As recently announced, NEH also will receive $75 million in supplemental funding to assist cultural institutions and humanists affected by the coronavirus pandemic as part of the $2.2 trillion CARES Act economic stabilization plan appropriated by the U.S. Congress and signed into law by President Donald J. Trump. NEH Chairman Peede has confirmed that 100 percent of this supplemental funding will be distributed to grantees; none will be used for the federal agency’s operational expenses. These emergency relief grants will be awarded on a rolling basis and will be announced separately.

A list of grants by geographic location is available here.

Information on recent Chairman’s Grants is available here.

Grants were awarded in the following categories:

Dialogues on the Experience of War  Support the study and discussion of important humanities sources about war and military service. 9 grants, totaling $809,851
Documenting Endangered Languages Fellowships and Preservation Grants    Joint initiative between NEH and the National Science Foundation (NSF) to support fieldwork and other activities relevant to recording, preparation, and archiving endangered languages, as well as the preparation of transcriptions, databases, grammars, and lexicons of languages that are in danger of being lost. 6 grants, totaling $936,125
Fellowship Programs at Independent Research Institutions  Provide scholars with research time and access to resources beyond what is available at their home institutions.   9 grants, totaling $2.3 million
Humanities Collections and Reference Resources Grants    Allow institutions to preserve and provide access to collections essential to scholarship, education, and public programming in the humanities.   32 grants, totaling $7.7 million
Humanities Connections  Expand the role of the humanities in the undergraduate curriculum at two- and four-year institutions.   18 grants, totaling $881,453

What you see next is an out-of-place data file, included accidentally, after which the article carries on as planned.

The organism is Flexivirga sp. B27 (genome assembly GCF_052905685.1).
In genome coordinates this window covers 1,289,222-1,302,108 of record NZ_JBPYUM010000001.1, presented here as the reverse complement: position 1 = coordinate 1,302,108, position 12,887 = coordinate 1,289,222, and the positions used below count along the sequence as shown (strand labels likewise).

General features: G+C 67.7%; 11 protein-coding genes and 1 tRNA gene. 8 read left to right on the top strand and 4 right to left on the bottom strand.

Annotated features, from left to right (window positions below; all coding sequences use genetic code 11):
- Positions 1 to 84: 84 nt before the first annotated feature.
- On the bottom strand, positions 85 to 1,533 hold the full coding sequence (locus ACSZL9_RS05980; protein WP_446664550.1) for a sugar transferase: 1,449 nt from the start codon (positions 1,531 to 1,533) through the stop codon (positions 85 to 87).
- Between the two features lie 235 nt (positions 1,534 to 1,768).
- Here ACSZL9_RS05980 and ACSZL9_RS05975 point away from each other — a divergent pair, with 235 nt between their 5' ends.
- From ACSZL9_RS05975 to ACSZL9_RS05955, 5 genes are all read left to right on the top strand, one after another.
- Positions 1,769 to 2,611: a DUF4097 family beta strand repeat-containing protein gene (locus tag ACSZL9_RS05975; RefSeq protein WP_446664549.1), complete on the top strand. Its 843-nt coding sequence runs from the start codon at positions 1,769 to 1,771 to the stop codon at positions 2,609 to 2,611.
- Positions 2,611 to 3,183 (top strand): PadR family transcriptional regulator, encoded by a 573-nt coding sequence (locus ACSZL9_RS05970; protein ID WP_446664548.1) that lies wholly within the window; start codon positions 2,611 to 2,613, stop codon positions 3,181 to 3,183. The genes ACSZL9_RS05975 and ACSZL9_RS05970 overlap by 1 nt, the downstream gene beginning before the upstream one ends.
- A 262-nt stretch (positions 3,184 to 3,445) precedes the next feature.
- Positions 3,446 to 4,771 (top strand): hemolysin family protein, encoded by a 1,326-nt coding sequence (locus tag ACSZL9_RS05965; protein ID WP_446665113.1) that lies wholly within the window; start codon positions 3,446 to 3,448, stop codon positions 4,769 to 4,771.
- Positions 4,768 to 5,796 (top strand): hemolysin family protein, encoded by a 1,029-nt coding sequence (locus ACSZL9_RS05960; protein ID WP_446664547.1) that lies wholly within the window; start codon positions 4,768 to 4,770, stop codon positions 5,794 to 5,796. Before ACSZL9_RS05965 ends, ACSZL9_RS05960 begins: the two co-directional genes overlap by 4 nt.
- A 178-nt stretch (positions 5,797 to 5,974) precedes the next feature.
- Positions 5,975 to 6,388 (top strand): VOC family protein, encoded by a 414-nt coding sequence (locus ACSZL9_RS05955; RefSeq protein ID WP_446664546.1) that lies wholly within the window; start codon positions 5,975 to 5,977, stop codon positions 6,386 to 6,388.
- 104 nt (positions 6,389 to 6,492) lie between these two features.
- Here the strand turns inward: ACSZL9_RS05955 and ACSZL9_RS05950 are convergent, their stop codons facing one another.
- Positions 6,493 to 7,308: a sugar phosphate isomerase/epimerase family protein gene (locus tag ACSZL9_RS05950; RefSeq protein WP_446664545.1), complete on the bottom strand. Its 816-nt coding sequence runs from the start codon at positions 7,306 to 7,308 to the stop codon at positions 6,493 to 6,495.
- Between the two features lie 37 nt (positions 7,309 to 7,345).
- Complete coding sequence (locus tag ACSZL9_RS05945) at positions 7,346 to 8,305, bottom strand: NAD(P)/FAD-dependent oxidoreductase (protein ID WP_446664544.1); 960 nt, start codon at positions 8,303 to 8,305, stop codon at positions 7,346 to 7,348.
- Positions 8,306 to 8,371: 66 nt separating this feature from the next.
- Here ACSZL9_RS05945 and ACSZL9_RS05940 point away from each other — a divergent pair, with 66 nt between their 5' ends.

Media Projects: Development and Production Grants  Support the preparation of media programs, including radio, podcast, television, and long-form documentary films, for distribution.   9 grants, totaling $2.7 million
Public Humanities Projects: Exhibitions   Support permanent, temporary single-site, and multi-venue traveling humanities exhibitions.   20 grants, totaling $4.8 million
Public Humanities Projects: Historic Places  Support the interpretation of historic sites, houses, neighborhoods, and regions.   2 grants, totaling $115,000
Public Humanities Projects: Humanities Discussions  Support one- to two-year-long series of communitywide public programs that are centered on one or more significant humanities resources, such as historical artifacts, artworks, literature, musical composition, or films.    1 grant, totaling $310,000
Short Documentaries  Support production and distribution of documentary films up to thirty minutes that engage audiences with humanities ideas.   2 grants, totaling $110,000
Summer Stipends   Support full-time work by a scholar on a humanities project for a period of two months.   108 grants, totaling $648,000
Chairman’s Grants  Support the public humanities and access to the nation’s cultural heritage, especially in the context of the Semiquincentennial of the United States.   6 grants, totaling $168,452

National Endowment for the HumanitiesCreated in 1965 as an independent federal agency, the National Endowment for the Humanities supports research and learning in history, literature, philosophy, and other areas of the humanities by funding selected, peer-reviewed proposals from around the nation. Additional information about the National Endowment for the Humanities and its grant programs is available at: www.neh.gov.